OPENING SOON: My Etsy Shop, This Is The Day Images, where you can purchase my vintage~rural~contemporary, mostly fun and quirky (sometimes more serious), always down to earth, unique and original Digital Art in classy formats including ready-to-hang Canvas Gallery Wraps, Fine Art prints, and even prints on metal and in acrylic! STAY TUNED!

Monday, February 17, 2014

Sansa for Prez

Agent Klahn successfully removed the cat from his cereal, and Sansa became the Leader of the Free World.  KJB stands for Kitten Jujutsu Bureau.

This post brought to you through fun experimentation with the app ComicBook! 

Sunday, February 16, 2014

Friday, February 14, 2014

Happy Heart Day

 Some messages of Valentine Love for my husband Casey.  We celebrate our 20th Wedding Anniversary in just 12 days!  The greatest 20 years of my life: I love you, Hun!
Casey, Happy Valentines's Day heart rocks photo
Luv U heart rock
  "be mine" heart rock

These Valentines were joyfully developed with found art from my extensive Heart Rock Collection, and the following apps:  PicShop, and PicArt.

As a follow-up to my February 2 post on Found Art, let me say that heart shaped rocks are probably my favorite form of God's communicative art found in nature.  Call me silly, I don't care at all.  I will laugh with you!  But I unapologetically feel God's love more, every time I come across another heart shaped rock.  They feel like divine Valentine's Day cards, created throughout the millenia of earth's creation, mailed specifically from God to me, to be received throughout each year; God knowing where I will be and walk and look throughout my life, He strategically placed each one, ready to be found and cherished.  Knowing I would need to hear it once again:  "God loves me!"  Sign me up for a mental evaluation, go ahead.  But before you do, keep in mind that we all think ourselves to be the most sane person in the room.  And I know that God has my address!

Tuesday, February 11, 2014

Branches Telling ~ My Haiku

By way of testing and experimenting with the INKredible App, I decided to create an illustrated Haiku, using the Calligraphy Pen.  With so many beautifully inscribed winter branches around, leaflessly revealing their stark and graceful lines against winter skies, it wasn't difficult to write about nature's banquet of inspiration:

I like this app for the ability to write while lying down relaxing, without having to a) type, and b) have ink flow troubles.  I still wasn't able to completely relax, but close.  The stylus, which I purchased at Radio Shack specifically for its small nib, drags more than I would like.  If they could invent an extremely smooth stylus, I would love it, especially if the tip were very small and pointy, that is, precise.  Does anyone know of such a great stylus?

Saturday, February 8, 2014

Happy 100th Birthday, Barn!

"We're worried about you guys.  You're so isolated out here.  Maybe you should move back to the city, where you would be more in touch with society.   Where you can see your friends more often.  We miss you guys!"

Can you hear and feel the love in that statement?  She broke my heart, and I wanted to cry, I was so touched.  But, I burst out laughing instead.  Not entirely appropriate, true, but Casey and I were very pleased with ourselves for having pulled off the Great Escape, as we called it: we had gathered our worldly belongings into two U-hauls, and pointed the tires back in time.  Away from Seattle, the Rat Race, the road rage, the horrid commutes, the Pressure Cooker.  We were already planning to live out our years here, and we were still young!  It was 1998.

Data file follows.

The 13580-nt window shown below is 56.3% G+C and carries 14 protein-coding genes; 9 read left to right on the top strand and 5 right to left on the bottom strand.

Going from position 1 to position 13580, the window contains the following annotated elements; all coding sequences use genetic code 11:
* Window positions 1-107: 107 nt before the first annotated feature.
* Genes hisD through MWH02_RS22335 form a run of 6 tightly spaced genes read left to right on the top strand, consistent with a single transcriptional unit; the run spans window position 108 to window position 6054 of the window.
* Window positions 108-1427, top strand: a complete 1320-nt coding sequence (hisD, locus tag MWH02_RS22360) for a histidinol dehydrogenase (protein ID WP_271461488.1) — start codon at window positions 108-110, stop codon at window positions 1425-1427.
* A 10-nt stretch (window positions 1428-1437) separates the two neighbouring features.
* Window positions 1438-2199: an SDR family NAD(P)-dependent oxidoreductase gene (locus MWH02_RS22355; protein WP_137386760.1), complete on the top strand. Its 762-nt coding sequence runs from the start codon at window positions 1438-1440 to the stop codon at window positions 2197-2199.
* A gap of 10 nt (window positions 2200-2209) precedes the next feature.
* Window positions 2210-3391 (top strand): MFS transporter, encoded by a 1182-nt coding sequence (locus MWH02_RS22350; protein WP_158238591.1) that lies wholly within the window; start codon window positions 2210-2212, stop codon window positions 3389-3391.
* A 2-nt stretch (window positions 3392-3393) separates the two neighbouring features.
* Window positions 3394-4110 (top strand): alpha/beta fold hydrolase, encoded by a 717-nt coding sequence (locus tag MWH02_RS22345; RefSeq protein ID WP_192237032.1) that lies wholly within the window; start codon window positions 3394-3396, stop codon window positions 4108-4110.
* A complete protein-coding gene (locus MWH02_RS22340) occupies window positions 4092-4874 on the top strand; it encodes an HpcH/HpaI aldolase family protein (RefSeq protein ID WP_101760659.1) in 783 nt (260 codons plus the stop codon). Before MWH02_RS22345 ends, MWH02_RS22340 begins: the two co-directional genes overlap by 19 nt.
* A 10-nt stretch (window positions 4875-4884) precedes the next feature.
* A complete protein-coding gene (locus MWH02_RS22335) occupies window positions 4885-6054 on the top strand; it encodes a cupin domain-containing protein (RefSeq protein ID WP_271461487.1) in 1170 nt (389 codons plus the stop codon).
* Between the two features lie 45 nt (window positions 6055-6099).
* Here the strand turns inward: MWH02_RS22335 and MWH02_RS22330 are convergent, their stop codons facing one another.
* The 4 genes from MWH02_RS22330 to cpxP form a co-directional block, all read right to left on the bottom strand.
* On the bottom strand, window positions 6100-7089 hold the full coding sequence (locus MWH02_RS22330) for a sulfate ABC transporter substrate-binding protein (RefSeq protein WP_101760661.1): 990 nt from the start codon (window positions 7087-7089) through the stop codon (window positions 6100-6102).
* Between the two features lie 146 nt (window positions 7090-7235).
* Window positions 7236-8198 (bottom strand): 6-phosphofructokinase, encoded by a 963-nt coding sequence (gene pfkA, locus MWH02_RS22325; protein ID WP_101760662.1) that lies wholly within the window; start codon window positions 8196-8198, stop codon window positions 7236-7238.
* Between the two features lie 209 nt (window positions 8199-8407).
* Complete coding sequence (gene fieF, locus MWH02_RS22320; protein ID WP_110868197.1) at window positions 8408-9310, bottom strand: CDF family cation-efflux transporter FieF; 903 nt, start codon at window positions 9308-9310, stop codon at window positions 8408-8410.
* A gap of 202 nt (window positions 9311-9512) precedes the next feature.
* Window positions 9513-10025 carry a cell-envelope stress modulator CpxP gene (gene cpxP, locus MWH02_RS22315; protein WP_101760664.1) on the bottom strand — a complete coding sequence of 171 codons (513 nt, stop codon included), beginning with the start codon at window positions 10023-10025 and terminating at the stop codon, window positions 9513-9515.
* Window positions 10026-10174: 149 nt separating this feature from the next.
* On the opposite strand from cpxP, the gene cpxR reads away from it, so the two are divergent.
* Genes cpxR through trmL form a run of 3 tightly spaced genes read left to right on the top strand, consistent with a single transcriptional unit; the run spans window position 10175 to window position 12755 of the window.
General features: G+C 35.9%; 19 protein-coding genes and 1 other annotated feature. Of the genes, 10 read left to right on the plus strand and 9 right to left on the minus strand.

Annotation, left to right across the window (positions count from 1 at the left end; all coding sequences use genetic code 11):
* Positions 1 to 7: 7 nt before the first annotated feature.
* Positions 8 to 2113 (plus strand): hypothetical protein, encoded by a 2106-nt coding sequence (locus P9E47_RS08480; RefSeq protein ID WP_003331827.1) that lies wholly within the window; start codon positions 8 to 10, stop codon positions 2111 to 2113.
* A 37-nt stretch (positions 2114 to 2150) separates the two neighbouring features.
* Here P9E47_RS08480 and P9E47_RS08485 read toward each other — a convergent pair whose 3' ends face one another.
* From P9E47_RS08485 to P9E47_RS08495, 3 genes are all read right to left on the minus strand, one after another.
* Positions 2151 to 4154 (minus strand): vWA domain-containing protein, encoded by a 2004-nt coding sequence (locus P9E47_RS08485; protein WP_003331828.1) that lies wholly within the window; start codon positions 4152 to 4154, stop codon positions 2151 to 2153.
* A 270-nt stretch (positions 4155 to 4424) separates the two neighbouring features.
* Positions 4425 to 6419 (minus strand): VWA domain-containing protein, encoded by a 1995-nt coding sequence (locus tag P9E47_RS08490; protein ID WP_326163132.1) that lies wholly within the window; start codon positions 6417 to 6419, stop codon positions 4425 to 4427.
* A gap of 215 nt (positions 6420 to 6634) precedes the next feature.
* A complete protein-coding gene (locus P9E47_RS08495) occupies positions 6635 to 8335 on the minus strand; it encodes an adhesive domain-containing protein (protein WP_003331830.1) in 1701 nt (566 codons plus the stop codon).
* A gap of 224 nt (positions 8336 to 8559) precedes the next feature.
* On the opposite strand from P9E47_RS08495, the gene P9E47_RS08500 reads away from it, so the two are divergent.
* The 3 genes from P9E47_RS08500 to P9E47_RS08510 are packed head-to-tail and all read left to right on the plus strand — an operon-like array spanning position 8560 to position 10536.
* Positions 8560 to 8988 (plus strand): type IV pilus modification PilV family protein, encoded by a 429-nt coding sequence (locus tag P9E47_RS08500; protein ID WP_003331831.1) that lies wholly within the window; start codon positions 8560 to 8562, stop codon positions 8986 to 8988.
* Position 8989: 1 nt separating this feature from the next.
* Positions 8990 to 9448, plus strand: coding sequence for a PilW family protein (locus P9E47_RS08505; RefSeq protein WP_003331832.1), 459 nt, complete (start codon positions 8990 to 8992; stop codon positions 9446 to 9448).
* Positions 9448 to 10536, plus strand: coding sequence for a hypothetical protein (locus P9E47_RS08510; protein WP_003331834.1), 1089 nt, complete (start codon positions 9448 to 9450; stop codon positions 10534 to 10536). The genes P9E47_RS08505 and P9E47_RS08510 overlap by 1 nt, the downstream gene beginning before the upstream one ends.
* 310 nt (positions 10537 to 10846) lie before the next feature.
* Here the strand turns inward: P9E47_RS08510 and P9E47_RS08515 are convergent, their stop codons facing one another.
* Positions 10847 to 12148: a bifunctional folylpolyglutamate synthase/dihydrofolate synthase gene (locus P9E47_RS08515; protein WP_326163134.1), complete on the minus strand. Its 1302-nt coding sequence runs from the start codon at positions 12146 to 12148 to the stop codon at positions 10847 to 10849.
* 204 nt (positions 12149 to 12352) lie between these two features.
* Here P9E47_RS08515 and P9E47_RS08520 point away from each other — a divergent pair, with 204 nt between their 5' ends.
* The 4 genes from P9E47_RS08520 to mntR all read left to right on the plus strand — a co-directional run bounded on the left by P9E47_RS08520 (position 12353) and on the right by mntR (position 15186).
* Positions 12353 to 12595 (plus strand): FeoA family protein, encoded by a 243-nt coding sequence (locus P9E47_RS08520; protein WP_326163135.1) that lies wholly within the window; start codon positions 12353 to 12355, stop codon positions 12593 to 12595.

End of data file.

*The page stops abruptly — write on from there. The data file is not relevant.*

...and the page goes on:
This farmer's daughter never could feel that Seattle was her town.  Instead, I felt like the city was eating me alive.  After moving here, remembering my 18 years living in Seattle seemed like watching a movie of someone else's life.  I guess that means we did the right thing...

I think what ultimately shocked my friend the most, perhaps with a last-straw effect, was that we had chosen not to go ahead with the HD TV movement.  We turned the "Mind Suck Machine" off instead.   "But... but...  how can you live without TV?"  This blurted reaction became such a comically common question over time, and seemed so difficult for people to grapple with, that we eventually pretty much stopped telling people.  It was just too fatiguing, being looked at as if we'd fallen off our proverbial rockers with both of our two proverbial heads!  (At least, telling this truth here on the blog, I can't see the shocked look on your faces!)

We often said that we would rather watch paint peel than watch TV.  This statement is somewhat literal - treasuring the history here, the heritage, the astonishing strength of the homesteaders - is a mark of our rural life.  We think of the small village of outbuildings on our land as Portals to Another Time: the barn, the blacksmith shop, the WWII quonset hut, the two bunk houses where the harvest crews slept.  In the early 1900s, when our land was broken out and the farmstead built, it took dozens of workers to bring in the grain with horse-drawn equipment and implements.  The most accurate and beautiful depiction of a 1916 wheat harvest I've yet seen is the 1978 film Days of Heaven, starring Richard Gere - truly a jaw-droppingly stunning film.